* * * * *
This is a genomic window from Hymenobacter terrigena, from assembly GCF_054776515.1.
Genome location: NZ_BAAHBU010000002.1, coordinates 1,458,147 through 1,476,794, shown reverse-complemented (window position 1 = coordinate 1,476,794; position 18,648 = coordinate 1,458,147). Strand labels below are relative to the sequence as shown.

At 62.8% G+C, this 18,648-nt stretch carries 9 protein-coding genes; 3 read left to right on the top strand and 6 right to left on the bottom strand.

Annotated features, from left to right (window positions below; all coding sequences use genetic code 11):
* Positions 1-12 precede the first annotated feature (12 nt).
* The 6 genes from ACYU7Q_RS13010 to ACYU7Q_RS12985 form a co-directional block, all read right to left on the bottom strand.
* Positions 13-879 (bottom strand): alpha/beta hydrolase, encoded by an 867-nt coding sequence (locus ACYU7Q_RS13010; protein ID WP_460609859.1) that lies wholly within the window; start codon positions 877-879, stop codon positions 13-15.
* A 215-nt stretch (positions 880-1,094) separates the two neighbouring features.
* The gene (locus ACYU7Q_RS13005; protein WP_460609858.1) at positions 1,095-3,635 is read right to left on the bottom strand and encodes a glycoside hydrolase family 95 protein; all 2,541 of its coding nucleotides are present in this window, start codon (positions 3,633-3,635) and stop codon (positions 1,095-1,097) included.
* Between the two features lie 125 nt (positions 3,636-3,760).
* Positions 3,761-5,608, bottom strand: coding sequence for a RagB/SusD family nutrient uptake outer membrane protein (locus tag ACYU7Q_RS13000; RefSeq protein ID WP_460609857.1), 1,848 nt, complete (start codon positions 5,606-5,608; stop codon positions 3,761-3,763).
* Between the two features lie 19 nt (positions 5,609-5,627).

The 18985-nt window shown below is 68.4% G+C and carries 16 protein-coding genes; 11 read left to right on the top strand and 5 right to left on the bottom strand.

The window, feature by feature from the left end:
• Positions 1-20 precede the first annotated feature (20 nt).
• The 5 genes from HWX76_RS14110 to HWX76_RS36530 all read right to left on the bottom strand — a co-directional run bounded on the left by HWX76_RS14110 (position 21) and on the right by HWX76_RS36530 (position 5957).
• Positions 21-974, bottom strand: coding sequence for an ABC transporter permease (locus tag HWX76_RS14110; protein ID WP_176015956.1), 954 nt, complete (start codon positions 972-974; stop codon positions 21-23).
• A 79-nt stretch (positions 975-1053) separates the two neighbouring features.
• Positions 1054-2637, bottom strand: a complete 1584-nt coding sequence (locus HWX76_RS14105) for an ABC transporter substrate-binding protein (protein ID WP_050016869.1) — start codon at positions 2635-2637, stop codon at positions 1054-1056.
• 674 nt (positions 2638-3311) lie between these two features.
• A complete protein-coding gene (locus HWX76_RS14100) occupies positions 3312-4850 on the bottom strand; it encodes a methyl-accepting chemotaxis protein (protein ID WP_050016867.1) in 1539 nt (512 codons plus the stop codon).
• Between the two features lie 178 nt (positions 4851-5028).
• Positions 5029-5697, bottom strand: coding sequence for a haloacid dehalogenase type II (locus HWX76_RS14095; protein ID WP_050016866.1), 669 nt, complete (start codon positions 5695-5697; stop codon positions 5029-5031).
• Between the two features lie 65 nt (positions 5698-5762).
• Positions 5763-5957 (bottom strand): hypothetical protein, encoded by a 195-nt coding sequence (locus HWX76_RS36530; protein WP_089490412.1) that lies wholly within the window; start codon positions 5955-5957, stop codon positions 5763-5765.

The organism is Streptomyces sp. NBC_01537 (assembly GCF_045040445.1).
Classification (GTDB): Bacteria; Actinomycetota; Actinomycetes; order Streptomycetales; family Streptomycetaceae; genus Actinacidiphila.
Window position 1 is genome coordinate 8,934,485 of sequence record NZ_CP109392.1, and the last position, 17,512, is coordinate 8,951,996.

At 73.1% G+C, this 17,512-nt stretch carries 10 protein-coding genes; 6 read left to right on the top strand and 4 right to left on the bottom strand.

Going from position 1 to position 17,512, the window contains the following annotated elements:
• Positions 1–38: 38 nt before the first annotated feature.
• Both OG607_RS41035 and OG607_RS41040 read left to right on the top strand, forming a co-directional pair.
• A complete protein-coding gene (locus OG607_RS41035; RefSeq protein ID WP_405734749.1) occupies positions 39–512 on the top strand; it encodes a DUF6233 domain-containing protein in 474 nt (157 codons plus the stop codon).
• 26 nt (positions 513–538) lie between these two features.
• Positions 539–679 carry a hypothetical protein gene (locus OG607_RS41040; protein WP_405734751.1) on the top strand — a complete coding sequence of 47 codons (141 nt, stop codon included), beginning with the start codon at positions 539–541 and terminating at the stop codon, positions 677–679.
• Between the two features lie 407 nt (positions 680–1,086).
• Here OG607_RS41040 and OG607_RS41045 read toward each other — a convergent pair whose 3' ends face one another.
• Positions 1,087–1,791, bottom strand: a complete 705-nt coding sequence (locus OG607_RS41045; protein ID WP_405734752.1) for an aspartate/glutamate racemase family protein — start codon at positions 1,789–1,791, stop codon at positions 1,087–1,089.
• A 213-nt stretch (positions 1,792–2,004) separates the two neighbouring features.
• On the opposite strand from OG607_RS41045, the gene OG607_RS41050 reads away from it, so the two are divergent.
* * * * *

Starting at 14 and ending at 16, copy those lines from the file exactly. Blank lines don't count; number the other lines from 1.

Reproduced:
The window, feature by feature from the left end:
• Positions 1-20 precede the first annotated feature (20 nt).
• The 5 genes from HWX76_RS14110 to HWX76_RS36530 all read right to left on the bottom strand — a co-directional run bounded on the left by HWX76_RS14110 (position 21) and on the right by HWX76_RS36530 (position 5957).